New Info Released About the SAT Going Digital

digital SAT

As we’ve discussed in a previous blog post, the SAT is going fully digital. While this is a change most people saw coming, it is going to be a massive one. The class of 2024 will be the last class to experience the SAT that we know today, and the class of 2025 will have a much different experience. While there will be a lot of learning and adjustments to be made in the coming years, here is the new information we’ve gotten.


The rollout timeline from College Board is below. Most students of the class of 2024 will wrap up their testing by fall 2023. By spring 2024, all students will be taking the digital version.

Note that some students will end up testing on paper in 2023 and then on the digital format in 2024. College Board endorses superscoring between the two different formats. However, College Board notes that “ultimately, the decision lies with individual colleges.”



Comparison Between Current Paper SAT & Digital SAT

There are several key similarities and differences between the current paper SAT and the upcoming digital SAT. These are a few of the major ones.


  • Current: 3 hours total
    • Reading: 65 minutes
      • 5 long passages, 52 questions
    • Writing and Language: 35 minutes
      • 4 long passages, 44 questions
    • Math, No Calculator: 25 minutes
      • 15 multiple choice, 5 student answer
    • Math, Calculator: 55 minutes
      • 30 multiple choice, 8 student answer
  • Digital: 2 hours total
    • Reading and Writing: 60 minutes
      • 54 multiple choices with short passages in 2 modules
    • Math: 60 minutes
      • 44 questions in 2 modules


  • Current: 400-1600 total score (sum of section scores)
  • Digital: 400-1600 total score (sum of section scores)

However, the paper SAT delivers scores in two to six weeks post test. With the digital SAT, scores will be available within days.


  • Current: Static test forms (cheating a possibility)
  • Digital: Each student gets a unique test
    • From College Board: “Students will have unique tests because the app downloads encrypted question pools and employs an algorithm to build the second module of each section based on the student’s performance on the first module.”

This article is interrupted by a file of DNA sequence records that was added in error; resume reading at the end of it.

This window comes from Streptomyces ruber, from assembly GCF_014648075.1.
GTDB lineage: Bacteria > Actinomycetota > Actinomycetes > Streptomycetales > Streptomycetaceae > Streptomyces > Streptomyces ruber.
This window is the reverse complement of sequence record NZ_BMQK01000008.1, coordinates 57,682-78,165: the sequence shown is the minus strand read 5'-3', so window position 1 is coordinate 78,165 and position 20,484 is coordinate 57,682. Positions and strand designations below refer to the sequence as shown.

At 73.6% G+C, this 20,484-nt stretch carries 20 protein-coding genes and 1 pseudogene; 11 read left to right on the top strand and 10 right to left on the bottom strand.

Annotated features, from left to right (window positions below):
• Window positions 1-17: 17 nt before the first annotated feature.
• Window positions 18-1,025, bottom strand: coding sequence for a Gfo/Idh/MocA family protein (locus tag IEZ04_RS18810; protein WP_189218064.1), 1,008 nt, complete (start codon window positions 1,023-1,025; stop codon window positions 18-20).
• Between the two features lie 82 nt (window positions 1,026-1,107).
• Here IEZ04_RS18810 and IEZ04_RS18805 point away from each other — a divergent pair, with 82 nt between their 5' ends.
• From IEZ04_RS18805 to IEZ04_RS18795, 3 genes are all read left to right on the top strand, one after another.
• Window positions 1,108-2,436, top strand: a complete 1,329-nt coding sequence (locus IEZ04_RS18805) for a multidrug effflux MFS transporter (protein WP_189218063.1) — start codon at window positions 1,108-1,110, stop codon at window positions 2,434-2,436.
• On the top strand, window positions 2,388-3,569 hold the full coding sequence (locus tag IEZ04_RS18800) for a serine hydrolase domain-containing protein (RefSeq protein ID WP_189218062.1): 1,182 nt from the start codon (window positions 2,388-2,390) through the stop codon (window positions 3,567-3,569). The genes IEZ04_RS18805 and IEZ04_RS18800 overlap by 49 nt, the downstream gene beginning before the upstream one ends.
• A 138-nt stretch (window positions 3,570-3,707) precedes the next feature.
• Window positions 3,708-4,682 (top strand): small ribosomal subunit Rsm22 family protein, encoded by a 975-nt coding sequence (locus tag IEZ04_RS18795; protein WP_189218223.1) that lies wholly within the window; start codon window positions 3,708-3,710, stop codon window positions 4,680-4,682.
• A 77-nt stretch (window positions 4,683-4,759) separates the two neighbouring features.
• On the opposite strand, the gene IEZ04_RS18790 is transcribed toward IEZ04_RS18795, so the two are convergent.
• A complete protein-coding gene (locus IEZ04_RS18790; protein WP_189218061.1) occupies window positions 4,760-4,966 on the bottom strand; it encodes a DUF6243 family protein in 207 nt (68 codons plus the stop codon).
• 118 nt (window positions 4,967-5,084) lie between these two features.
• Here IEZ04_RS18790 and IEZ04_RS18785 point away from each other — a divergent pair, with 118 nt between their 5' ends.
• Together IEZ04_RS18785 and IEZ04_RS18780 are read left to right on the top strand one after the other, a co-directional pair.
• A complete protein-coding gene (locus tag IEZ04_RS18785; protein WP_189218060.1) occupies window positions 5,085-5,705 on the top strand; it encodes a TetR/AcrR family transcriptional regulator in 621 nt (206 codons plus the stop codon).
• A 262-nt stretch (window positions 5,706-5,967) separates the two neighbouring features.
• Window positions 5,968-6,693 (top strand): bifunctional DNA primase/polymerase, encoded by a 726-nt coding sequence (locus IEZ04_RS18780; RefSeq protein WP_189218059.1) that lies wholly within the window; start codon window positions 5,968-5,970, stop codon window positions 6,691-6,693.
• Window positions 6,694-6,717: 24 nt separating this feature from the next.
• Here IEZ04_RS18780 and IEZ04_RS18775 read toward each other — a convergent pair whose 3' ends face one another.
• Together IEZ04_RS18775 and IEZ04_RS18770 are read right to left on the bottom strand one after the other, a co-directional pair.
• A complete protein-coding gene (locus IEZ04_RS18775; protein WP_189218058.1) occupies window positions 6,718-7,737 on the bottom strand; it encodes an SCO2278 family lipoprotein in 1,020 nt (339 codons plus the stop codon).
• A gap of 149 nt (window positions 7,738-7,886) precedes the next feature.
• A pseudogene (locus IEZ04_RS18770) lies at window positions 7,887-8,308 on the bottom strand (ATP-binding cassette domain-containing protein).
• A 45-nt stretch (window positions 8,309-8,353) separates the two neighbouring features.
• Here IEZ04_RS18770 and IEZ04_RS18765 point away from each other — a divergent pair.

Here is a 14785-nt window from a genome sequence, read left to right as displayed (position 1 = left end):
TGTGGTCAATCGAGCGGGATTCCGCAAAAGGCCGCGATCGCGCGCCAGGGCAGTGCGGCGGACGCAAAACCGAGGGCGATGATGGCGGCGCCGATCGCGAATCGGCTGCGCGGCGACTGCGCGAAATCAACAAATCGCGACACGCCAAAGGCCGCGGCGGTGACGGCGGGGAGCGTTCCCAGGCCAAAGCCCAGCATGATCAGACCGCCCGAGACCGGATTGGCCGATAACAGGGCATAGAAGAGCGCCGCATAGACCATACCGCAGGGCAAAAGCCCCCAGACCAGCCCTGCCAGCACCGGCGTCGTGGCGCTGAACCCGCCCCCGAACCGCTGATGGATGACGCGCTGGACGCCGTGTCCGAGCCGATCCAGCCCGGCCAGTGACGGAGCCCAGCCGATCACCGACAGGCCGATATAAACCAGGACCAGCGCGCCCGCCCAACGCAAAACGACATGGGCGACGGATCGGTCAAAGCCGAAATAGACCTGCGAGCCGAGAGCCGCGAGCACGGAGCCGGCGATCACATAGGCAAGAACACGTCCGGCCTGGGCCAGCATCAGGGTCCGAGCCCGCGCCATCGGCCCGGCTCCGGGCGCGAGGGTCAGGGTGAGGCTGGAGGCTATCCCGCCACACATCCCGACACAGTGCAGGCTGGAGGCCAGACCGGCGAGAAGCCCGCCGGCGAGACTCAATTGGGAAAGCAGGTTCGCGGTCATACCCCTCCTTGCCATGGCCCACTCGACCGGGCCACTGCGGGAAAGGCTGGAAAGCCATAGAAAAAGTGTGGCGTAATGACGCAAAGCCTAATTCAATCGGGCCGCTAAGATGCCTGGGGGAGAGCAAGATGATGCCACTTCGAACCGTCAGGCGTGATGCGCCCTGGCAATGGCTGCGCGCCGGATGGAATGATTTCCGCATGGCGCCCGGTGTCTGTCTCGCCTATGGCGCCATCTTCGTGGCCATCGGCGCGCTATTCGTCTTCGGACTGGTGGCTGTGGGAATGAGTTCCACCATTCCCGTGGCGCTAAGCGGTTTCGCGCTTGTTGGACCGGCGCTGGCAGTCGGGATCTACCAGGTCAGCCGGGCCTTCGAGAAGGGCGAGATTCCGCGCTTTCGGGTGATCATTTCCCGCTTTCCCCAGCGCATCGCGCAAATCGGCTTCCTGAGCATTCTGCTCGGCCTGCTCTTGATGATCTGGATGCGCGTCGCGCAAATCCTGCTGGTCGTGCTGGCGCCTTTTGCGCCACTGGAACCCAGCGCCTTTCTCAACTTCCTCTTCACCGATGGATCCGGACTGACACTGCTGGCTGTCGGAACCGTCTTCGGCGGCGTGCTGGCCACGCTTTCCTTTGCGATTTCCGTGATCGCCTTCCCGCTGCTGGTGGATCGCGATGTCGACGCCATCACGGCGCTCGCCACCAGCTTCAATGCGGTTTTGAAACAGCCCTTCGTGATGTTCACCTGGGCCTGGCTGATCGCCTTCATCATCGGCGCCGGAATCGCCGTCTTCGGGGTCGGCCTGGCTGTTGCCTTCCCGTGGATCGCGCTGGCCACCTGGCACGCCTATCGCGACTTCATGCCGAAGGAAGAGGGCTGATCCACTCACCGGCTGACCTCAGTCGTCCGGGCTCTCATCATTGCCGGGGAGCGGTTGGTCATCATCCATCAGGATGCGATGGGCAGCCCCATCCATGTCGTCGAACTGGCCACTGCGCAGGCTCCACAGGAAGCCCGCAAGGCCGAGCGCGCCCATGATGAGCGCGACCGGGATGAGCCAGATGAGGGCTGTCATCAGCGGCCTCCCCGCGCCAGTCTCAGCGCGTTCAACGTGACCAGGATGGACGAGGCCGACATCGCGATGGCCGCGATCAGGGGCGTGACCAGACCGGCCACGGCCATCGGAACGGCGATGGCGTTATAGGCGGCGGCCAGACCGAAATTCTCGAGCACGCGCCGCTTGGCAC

Student Experience

  • Current:
    • Students can write in their test booklets, no scratch paper
    • Accidentally marking the wrong bubble is possible
    • On math section, only approved calculators can be used
  • Digital:
    • Students can write on scratch paper (collected afterward)
    • Only one question is visible at a time, so marking the wrong bubble is not possible
    • Will include a highlighting tool and flagging tool so students can review questions at a later time
    • Approved calculators can be used, OR the testing app’s built-in calculator can be used

Existing accommodations will be maintained from paper to digital formats. Non-digital, non-adaptive tests will still be administered for students whose accommodations cannot be transferred to the digital format.


The digital version of the SAT will be an entire hour shorter than the paper SAT because it is an adaptive test. This means that the better a student does on the first module, the harder the second one will be. The first module is not adaptive for Reading & Writing or Math, and the second module is.

Because the digital test is adaptive, students will never be told how many questions they got right or wrong, and they will not find out exactly how they got their score. At the end of the day, every student will have taken a different test and thus a published scale is not possible.

Obviously, these are some big changes headed our way (and undoubtedly, opinions will vary). However, there is one constant you can count on: The Enrichery is here to help you prepare for (and dominate) the SAT in both formats. Our coaches remain up-to-date on the changes and adjustments as they come, and will be here to arm you with the knowledge and tools you need to do your best.